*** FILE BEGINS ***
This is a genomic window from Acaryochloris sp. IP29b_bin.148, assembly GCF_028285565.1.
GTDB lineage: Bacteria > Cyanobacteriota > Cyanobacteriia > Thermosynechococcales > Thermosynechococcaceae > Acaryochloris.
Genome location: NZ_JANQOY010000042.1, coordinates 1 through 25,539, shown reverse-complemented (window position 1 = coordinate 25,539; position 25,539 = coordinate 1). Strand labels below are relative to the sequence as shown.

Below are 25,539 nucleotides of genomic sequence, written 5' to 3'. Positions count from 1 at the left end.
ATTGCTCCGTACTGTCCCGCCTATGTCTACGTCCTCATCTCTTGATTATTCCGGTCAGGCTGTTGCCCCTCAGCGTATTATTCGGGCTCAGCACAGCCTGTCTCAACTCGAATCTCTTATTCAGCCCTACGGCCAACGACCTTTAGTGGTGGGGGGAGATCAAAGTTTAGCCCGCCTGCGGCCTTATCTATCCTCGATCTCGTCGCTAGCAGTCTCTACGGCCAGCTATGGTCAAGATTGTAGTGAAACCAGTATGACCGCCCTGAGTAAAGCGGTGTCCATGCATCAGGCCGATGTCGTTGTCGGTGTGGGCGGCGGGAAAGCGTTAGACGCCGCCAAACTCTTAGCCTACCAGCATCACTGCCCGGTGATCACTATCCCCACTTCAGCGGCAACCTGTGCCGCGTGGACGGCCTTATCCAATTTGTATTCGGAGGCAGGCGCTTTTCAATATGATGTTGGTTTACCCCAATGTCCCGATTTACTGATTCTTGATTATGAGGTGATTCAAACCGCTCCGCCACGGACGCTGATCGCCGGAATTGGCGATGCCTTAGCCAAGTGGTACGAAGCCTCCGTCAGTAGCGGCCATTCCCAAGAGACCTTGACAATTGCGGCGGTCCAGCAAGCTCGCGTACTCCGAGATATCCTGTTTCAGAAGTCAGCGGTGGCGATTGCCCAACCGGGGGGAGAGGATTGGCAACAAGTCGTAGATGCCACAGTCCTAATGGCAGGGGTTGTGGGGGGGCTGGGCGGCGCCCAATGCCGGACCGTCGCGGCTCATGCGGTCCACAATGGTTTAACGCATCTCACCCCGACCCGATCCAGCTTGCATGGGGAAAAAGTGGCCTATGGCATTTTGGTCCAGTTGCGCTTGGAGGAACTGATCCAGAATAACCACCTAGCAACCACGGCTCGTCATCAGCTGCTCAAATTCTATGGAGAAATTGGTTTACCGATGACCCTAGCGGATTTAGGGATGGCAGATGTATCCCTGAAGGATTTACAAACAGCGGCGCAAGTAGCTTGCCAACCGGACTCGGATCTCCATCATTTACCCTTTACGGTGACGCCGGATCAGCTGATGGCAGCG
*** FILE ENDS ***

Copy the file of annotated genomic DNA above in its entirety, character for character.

This is a genomic window from Acaryochloris sp. IP29b_bin.148, assembly GCF_028285565.1.
GTDB lineage: Bacteria > Cyanobacteriota > Cyanobacteriia > Thermosynechococcales > Thermosynechococcaceae > Acaryochloris.
Genome location: NZ_JANQOY010000042.1, coordinates 1 through 25,539, shown reverse-complemented (window position 1 = coordinate 25,539; position 25,539 = coordinate 1). Strand labels below are relative to the sequence as shown.

Below are 25,539 nucleotides of genomic sequence, written 5' to 3'. Positions count from 1 at the left end.
ATTGCTCCGTACTGTCCCGCCTATGTCTACGTCCTCATCTCTTGATTATTCCGGTCAGGCTGTTGCCCCTCAGCGTATTATTCGGGCTCAGCACAGCCTGTCTCAACTCGAATCTCTTATTCAGCCCTACGGCCAACGACCTTTAGTGGTGGGGGGAGATCAAAGTTTAGCCCGCCTGCGGCCTTATCTATCCTCGATCTCGTCGCTAGCAGTCTCTACGGCCAGCTATGGTCAAGATTGTAGTGAAACCAGTATGACCGCCCTGAGTAAAGCGGTGTCCATGCATCAGGCCGATGTCGTTGTCGGTGTGGGCGGCGGGAAAGCGTTAGACGCCGCCAAACTCTTAGCCTACCAGCATCACTGCCCGGTGATCACTATCCCCACTTCAGCGGCAACCTGTGCCGCGTGGACGGCCTTATCCAATTTGTATTCGGAGGCAGGCGCTTTTCAATATGATGTTGGTTTACCCCAATGTCCCGATTTACTGATTCTTGATTATGAGGTGATTCAAACCGCTCCGCCACGGACGCTGATCGCCGGAATTGGCGATGCCTTAGCCAAGTGGTACGAAGCCTCCGTCAGTAGCGGCCATTCCCAAGAGACCTTGACAATTGCGGCGGTCCAGCAAGCTCGCGTACTCCGAGATATCCTGTTTCAGAAGTCAGCGGTGGCGATTGCCCAACCGGGGGGAGAGGATTGGCAACAAGTCGTAGATGCCACAGTCCTAATGGCAGGGGTTGTGGGGGGGCTGGGCGGCGCCCAATGCCGGACCGTCGCGGCTCATGCGGTCCACAATGGTTTAACGCATCTCACCCCGACCCGATCCAGCTTGCATGGGGAAAAAGTGGCCTATGGCATTTTGGTCCAGTTGCGCTTGGAGGAACTGATCCAGAATAACCACCTAGCAACCACGGCTCGTCATCAGCTGCTCAAATTCTATGGAGAAATTGGTTTACCGATGACCCTAGCGGATTTAGGGATGGCAGATGTATCCCTGAAGGATTTACAAACAGCGGCGCAAGTAGCTTGCCAACCGGACTCGGATCTCCATCATTTACCCTTTACGGTGACGCCGGATCAGCTGATGGCAGCG